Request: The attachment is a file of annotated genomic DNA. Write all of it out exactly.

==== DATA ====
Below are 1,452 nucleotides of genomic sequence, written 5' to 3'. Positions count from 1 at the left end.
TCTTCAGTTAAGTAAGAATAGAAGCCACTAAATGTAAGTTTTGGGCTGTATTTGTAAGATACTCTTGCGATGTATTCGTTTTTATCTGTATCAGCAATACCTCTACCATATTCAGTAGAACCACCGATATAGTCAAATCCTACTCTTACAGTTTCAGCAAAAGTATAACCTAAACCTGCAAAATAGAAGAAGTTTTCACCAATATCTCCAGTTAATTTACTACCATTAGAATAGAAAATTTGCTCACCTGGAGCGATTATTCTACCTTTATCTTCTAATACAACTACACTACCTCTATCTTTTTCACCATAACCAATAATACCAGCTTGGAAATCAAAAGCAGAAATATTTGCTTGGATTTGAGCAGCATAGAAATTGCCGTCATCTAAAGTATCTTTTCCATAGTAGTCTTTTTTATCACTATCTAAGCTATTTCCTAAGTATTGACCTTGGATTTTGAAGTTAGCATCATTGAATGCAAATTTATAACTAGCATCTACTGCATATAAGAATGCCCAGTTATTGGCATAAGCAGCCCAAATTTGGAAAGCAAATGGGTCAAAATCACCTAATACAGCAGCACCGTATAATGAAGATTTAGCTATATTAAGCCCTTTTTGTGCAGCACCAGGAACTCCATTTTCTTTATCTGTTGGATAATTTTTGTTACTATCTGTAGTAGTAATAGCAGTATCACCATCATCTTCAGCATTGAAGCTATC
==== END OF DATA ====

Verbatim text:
Below are 1,452 nucleotides of genomic sequence, written 5' to 3'. Positions count from 1 at the left end.
TCTTCAGTTAAGTAAGAATAGAAGCCACTAAATGTAAGTTTTGGGCTGTATTTGTAAGATACTCTTGCGATGTATTCGTTTTTATCTGTATCAGCAATACCTCTACCATATTCAGTAGAACCACCGATATAGTCAAATCCTACTCTTACAGTTTCAGCAAAAGTATAACCTAAACCTGCAAAATAGAAGAAGTTTTCACCAATATCTCCAGTTAATTTACTACCATTAGAATAGAAAATTTGCTCACCTGGAGCGATTATTCTACCTTTATCTTCTAATACAACTACACTACCTCTATCTTTTTCACCATAACCAATAATACCAGCTTGGAAATCAAAAGCAGAAATATTTGCTTGGATTTGAGCAGCATAGAAATTGCCGTCATCTAAAGTATCTTTTCCATAGTAGTCTTTTTTATCACTATCTAAGCTATTTCCTAAGTATTGACCTTGGATTTTGAAGTTAGCATCATTGAATGCAAATTTATAACTAGCATCTACTGCATATAAGAATGCCCAGTTATTGGCATAAGCAGCCCAAATTTGGAAAGCAAATGGGTCAAAATCACCTAATACAGCAGCACCGTATAATGAAGATTTAGCTATATTAAGCCCTTTTTGTGCAGCACCAGGAACTCCATTTTCTTTATCTGTTGGATAATTTTTGTTACTATCTGTAGTAGTAATAGCAGTATCACCATCATCTTCAGCATTGAAGCTATC